Senior Policy Analyst
A bipartisan bill that the House Ways and Means Committee will consider today would let small employers use a health reimbursement arrangement (HRA) — a tax-favored, employer-funded account that people can use to pay out-of-pocket health costs — to help their workers buy individual-market coverage, rather than offer health insurance directly. The bill raises some serious questions that could affect both health insurance consumers and markets.
Employers provide HRAs today, but they must also offer a health insurance plan that meets health reform standards. Since 2014, they’ve been barred from offering a “standalone” HRA without a health insurance plan because it can’t meet health reform’s market reforms. For example, because HRAs don’t cover any specific benefits, they don’t meet health reform’s requirement that group health plans provide preventive services without cost-sharing. And because they limit employer contributions, they don’t satisfy health reform’s prohibition against an annual benefit limit.
Supporters of lifting the ban on standalone HRAs for small employers argue that small businesses should be able to use pre-tax dollars to give their workers a defined contribution toward the cost of individual market coverage. But this HRA proposal, in particular, could affect people’s coverage as well as the overall stability of the individual and small-group health insurance markets. Among the unanswered questions:
Some small employers that now offer health insurance plans through the small-group market— about 54 percent of employers with three to 49 workers offered health benefits in 2015 — likely would drop them and provide standalone HRAs instead. We don’t know how many small firms would shift people to the individual market, but the option of standalone HRAs would certainly reduce somewhat the number of people covered in a state’s small-group market.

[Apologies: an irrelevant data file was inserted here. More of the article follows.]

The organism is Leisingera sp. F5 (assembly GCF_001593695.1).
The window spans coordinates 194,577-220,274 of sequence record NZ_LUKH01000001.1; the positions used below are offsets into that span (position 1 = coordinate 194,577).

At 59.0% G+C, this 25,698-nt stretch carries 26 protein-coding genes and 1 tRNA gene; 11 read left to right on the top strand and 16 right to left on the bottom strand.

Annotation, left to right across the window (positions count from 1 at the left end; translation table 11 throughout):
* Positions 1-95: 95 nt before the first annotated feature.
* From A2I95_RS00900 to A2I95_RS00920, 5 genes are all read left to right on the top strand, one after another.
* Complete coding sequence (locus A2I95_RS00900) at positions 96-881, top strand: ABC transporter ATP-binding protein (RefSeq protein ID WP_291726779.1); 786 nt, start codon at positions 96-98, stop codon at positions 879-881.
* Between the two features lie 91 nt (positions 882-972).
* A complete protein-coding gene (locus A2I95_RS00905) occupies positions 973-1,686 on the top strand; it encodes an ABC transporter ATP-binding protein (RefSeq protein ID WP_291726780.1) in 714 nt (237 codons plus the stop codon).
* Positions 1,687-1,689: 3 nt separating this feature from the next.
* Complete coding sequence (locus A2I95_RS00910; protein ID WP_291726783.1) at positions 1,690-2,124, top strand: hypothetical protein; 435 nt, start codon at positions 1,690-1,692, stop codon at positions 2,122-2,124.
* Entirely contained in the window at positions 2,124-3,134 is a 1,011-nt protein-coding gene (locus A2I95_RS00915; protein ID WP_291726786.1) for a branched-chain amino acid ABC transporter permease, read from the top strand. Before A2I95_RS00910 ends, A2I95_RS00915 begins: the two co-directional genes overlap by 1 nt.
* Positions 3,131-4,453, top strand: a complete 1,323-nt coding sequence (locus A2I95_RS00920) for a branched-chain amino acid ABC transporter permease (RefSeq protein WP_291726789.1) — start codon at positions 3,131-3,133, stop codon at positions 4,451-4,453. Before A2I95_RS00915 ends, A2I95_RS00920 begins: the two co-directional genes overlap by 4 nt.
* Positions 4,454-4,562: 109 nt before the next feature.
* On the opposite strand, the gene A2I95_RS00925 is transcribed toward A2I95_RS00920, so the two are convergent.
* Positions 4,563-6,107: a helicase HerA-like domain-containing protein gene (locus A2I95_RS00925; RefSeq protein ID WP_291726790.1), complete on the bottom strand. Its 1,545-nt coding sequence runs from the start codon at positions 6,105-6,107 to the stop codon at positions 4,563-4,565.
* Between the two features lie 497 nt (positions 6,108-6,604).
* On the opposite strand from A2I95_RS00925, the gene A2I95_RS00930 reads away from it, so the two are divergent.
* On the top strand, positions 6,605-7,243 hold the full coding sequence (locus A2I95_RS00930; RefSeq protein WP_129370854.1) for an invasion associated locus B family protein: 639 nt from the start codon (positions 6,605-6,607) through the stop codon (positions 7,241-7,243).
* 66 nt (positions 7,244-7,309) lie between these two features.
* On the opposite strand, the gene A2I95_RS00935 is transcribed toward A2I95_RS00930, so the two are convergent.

If a large number of employers shifted out of the small-group market in a given state, it would substantially affect that market. Whether the effect is good or bad depends on the characteristics of the small employers that shift. If more small firms with healthier-than-average workers, on balance, take the HRA option, it could worsen the small-group risk pool, potentially resulting in higher premiums. That, however, could improve the individual-market risk pool if healthier, lower-cost employees of small businesses enroll. Conversely, if small firms opting to use HRAs have disproportionately older and sicker workforces, no longer participating in the small group market would improve that market’s risk pool, while making the individual market less healthy and more unstable.
The legislation requires no minimum employer contribution to workers’ HRAs, but it limits a small employer’s contributions to $5,130 per year for an individual and $10,260 for a family (indexed to general inflation). Some employers that now offer health benefits might scale back their related spending considerably due to the new HRAs. Employees may then have to pay higher premiums for coverage that may be less generous than what they had received through their job-based coverage.
At the same time, some low-wage workers could benefit, if their employer’s decision to drop health benefits makes them newly eligible for federal subsidies and more expansive coverage through their state’s marketplace. (Under the bill, that’s permitted when the employer’s contribution to the HRA requires workers to spend more than 9.5 percent of their income to buy the second-lowest-cost silver plan in the individual market where they live.)
Ways and Means is considering this bill as health insurers, state regulators, and others are seeking stability in the individual and small-group health insurance markets. Policymakers should set aside this proposal until its risks and potentially adverse effects can be better understood.